A salient attribute of the McMurdo is the integrated neck gaiter. This flap of fabric lives unobtrusively against the hood until you need it. Then, it is indispensable.

Handwarmer pockets are an excellent place to keep cold hands or to keep gloves, and most have a fleecy liner. The best hand-warmers are on the Arc'teryx jackets. Both of these award winners feature fully insulated hand warmer pockets with fleece lining the fabric the back of your hand touches. There is insulation between your hand and body, and between your hand and the outdoors. This not only means that your hand is insulated while in the pocket, but that there is no draft when the pocket is open. The next best hand warmer pockets, like those on the Therminator, put the user's hand between the insulation and the wearer's body.

Finally, while better than nothing, we wish for a more sophisticated design than the jackets that feature a single layer of fabric protecting the hands in a warming pocket. The Canada Goose and Patagonia Tres, for instance, both have uninsulated hand pockets. Special mention must be made of the hand warmer pockets on our Best Buy, The North Face McMurdo III. The pockets are uninsulated, but they are fleece-lined, and there are four of them! With a set at chest level and waist level, there is a hand warming option for every posture. Again, in updating the McMurdo to version 3, The North Face has compromised one of the things we best liked. The newest version still has four fleece-lined hand warmer pockets, but the upper, chest level ones are now situated further from the main jacket center zipper. This means that you have to contort your shoulders and elbows to get your hands into them. So much so, in fact, that these pockets aren't comfortably usable. Nonetheless, the jacket is worthy.

When wearing a trench-coat-length parka, the need for two-way zippers becomes apparent as the extended length can inhibit stride, and wearing a long coat while seated can be awkward and uncomfortable without this feature. Cuff closures can be simple elastic closures, a snap closure, or Velcro, but a good winter parka needs to allow you to seal out the snow and cold and to enable you to use gloves. Open cuffs with internal gaskets, like on the Patagonia Wanaka Down, combine fashion and function.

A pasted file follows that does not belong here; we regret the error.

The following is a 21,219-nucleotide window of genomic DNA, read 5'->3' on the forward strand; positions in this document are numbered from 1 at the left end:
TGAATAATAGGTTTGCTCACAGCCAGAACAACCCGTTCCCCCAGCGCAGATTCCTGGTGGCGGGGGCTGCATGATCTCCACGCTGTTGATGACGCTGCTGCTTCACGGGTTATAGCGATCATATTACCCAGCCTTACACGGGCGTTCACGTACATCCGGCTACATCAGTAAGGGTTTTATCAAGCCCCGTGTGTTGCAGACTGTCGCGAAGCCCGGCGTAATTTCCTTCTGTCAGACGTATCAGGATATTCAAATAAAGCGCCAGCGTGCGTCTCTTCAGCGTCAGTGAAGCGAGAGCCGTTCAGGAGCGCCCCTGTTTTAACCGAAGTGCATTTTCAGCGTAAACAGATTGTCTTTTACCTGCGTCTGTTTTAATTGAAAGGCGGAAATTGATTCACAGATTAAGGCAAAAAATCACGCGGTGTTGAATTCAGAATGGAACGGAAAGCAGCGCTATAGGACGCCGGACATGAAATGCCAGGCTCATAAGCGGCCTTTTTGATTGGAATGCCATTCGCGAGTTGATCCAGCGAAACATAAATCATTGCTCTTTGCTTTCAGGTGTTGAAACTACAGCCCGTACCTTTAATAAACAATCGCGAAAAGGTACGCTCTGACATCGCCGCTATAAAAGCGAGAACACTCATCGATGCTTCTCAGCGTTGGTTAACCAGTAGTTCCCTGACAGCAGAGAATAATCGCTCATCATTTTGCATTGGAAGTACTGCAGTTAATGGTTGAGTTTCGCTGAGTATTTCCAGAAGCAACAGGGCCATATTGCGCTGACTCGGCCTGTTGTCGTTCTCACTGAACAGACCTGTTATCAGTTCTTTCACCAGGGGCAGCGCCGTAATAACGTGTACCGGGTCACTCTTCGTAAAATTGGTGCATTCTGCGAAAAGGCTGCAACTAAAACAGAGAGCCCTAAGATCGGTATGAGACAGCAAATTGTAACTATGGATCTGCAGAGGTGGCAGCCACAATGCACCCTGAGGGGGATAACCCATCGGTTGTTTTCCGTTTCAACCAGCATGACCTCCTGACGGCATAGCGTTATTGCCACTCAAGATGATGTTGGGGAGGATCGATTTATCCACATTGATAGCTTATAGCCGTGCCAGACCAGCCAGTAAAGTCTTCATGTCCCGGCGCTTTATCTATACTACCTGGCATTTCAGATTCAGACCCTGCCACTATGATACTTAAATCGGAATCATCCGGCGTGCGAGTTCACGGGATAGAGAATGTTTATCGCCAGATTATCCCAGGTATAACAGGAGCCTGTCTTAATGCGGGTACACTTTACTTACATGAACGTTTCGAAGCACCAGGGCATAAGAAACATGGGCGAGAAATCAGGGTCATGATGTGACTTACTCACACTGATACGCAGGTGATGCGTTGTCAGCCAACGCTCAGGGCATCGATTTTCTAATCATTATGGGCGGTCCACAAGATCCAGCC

Other features that may be important to you are internal phone pockets with headphone ports, snow skirts to seal out the cold, or built-in face warmers. We liked the features on the Canada Goose Expedition Parka. It has almost a dozen pockets, a snow skirt, and a drawcord waist, not to mention a fur-trimmed hood. We also liked the features on both The North Face Gotham III Jacket and our Best Buy Marmot Fordham. Both come with an array of pockets, including an internal Napoleon pocket that has a headphone channel, so your electronics stay dry. The Gotham and McMurdo jackets add removable fur hood lining and unique integrated face mask/neck gaiter. Other jackets, like the Columbia Gold 650 TurboDown, were bare-bones models with little more than two hand pockets.
The McMurdo has both chest mounted hand warmers  as used here  and waist level ones.
The McMurdo has both chest mounted hand warmers, as used here, and waist level ones.

The Mountain Hardwear Therminator leads the pack in features. With a full suite of pockets, great hood and cuff seals, and an integrated powder skirt, we can't ask for any more features.


Style is personal, and we allow our personalities to show through some of our clothing choices, including a winter jacket. This review includes parkas that could be worn from a nice restaurant to a Broadway show, and ones that look clean and simple, but are more at home walking the dog or taking the gondola. We already talked about the differences between technical and casual parkas, and while technical jackets might be at home in the mountains, they are easily worn in urban settings and can let some of your outdoorsy personality show through. Casual urban parkas don't usually work the other way, though, as they may be missing crucial elements for safe winter adventuring, such as hoods or waterproofing.